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High pollen counts continue, affect Northeast Georgia residents
Gainesville Parks and Recreation’s Scott Lathem blows the pollen from the sidewalks Monday afternoon at Longwood Park.

It’s hard to miss.

Pollen season is here, and the common spring allergen is covering cars and triggering sneezes across the region.

The Northeast Georgia Research Center at the Allergy and Asthma Clinic of Northeast Georgia is a certified counting station for the area, and Dr. John Yarbrough said pollen counts reached above 4,000 in the last two weeks.

“Anything over 100 a day is high,” he said. “From Friday, the count was 528. When it gets in the thousands, it’s just miserable.”

These pollen counts represent grains of pollen per cubic meter over a 24-hour period. Counts of all pollen can be measured, as can counts of particular kinds of pollen, including tree and grass pollen.

Yarbrough said the highest count in the Gainesville area dates back to April 12, 1999.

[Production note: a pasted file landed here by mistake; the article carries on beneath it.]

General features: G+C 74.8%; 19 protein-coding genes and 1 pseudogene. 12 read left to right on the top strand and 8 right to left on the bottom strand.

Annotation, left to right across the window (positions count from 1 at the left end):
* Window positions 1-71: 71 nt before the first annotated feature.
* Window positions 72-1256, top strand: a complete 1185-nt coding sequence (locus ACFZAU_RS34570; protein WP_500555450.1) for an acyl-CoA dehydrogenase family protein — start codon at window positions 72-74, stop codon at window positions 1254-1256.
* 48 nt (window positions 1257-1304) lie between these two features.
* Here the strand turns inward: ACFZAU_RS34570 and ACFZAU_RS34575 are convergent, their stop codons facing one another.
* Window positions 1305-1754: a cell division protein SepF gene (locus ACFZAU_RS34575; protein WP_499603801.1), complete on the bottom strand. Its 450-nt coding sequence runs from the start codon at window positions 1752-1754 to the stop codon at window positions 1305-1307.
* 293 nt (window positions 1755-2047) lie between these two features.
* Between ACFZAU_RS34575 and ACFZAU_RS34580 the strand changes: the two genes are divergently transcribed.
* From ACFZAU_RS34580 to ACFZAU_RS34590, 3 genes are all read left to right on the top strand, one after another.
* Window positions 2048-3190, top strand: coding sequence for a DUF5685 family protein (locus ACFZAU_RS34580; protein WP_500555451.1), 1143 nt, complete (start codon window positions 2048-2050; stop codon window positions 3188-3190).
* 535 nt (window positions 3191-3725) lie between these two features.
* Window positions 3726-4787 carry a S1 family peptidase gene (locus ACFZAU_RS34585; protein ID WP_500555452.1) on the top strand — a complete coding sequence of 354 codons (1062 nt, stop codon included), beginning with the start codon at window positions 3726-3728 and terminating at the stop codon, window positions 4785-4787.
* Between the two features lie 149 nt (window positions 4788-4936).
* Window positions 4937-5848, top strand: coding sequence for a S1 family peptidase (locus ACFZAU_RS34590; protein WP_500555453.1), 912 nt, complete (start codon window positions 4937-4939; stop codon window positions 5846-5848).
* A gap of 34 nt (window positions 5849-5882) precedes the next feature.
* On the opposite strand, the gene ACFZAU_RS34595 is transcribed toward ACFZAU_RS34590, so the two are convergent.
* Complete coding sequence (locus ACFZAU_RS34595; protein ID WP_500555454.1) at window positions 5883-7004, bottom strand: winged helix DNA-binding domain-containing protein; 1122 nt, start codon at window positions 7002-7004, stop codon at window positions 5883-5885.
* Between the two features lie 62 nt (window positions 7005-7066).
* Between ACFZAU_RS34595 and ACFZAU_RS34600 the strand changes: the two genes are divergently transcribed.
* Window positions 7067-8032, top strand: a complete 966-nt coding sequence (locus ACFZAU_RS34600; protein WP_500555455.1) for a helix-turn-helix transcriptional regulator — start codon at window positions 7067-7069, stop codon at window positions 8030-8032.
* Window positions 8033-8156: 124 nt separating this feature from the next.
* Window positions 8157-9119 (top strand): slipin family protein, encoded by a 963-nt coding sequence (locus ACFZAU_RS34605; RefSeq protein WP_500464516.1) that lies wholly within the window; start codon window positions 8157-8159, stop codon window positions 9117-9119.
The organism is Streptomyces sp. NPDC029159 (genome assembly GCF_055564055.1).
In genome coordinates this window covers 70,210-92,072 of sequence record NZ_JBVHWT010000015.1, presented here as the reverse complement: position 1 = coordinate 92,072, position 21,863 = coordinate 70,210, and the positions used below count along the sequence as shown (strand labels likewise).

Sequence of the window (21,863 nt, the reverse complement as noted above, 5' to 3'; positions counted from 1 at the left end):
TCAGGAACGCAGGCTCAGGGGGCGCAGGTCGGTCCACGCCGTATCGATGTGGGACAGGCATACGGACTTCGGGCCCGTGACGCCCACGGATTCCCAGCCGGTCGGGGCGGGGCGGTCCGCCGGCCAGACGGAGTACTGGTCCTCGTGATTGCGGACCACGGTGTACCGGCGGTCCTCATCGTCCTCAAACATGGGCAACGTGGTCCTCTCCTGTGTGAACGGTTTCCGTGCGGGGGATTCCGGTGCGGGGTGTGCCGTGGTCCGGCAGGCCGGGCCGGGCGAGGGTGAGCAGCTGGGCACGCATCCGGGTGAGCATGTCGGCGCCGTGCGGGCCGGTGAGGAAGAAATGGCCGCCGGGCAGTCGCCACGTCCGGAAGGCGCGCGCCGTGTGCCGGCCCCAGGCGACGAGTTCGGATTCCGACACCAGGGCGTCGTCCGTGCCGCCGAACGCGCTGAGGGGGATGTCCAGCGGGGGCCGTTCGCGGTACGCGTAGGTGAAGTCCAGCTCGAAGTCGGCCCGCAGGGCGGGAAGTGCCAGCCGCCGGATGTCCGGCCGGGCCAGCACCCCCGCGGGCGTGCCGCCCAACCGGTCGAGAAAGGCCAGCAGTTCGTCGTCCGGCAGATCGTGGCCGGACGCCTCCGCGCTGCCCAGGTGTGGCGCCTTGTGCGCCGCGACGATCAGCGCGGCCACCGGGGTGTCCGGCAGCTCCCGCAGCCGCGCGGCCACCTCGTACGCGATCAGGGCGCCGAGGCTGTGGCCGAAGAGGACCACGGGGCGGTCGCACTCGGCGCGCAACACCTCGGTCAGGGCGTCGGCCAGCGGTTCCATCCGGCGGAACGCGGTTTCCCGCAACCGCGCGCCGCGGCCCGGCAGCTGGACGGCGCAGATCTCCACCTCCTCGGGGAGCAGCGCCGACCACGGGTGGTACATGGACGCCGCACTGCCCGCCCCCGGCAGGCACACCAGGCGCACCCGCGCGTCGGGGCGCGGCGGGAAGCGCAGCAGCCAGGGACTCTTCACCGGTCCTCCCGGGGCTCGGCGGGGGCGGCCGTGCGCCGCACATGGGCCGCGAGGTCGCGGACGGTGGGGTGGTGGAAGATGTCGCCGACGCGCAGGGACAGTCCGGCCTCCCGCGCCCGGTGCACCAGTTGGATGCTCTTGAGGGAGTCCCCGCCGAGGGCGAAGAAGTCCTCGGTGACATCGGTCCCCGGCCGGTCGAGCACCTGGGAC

“That was over 9,000,” he said, “which is just unbelievable.”

Weather plays a big factor in pollen counts, at times causing the numbers to drop for a few days before jumping up again.

“The rain knocks it out of the air for a little while, and then it comes back,” Yarbrough said. “Depending on how cold the winter is, and how dry, seems to affect pollen counts.”

Yarbrough said those who’ve moved to the area from other parts of the country often have greater reactions to Georgia pollen.

“They have a greater sensitivity here,” he said. “We have such a wide variety of tree pollens and grass pollens, and a lot of mold. So it’s just more things here than say if you lived in the Southwest or on the coast.”

That said, the most common allergen — even in the region — is commonly found in the home.

“The most common thing for humans to be allergic to is actually house dust mites,” Yarbrough said. “They live in the bed and eat dead human skin. Because you’re around those all year, you have a greater exposure to them.”

Yarbrough extended some advice for anyone with pollen allergies to get through the spring, beyond taking an antihistamine, nose sprays and eye drops.

“It’s the common sense kind of things first,” he said. “Don’t roll your car windows down when you’re driving around. Don’t put your windows down at night to cool off your house, because the pollen will come in. If you’ve been out doing yard work, take a shower soon as you come inside.

“Those kinds of things can be very helpful.”

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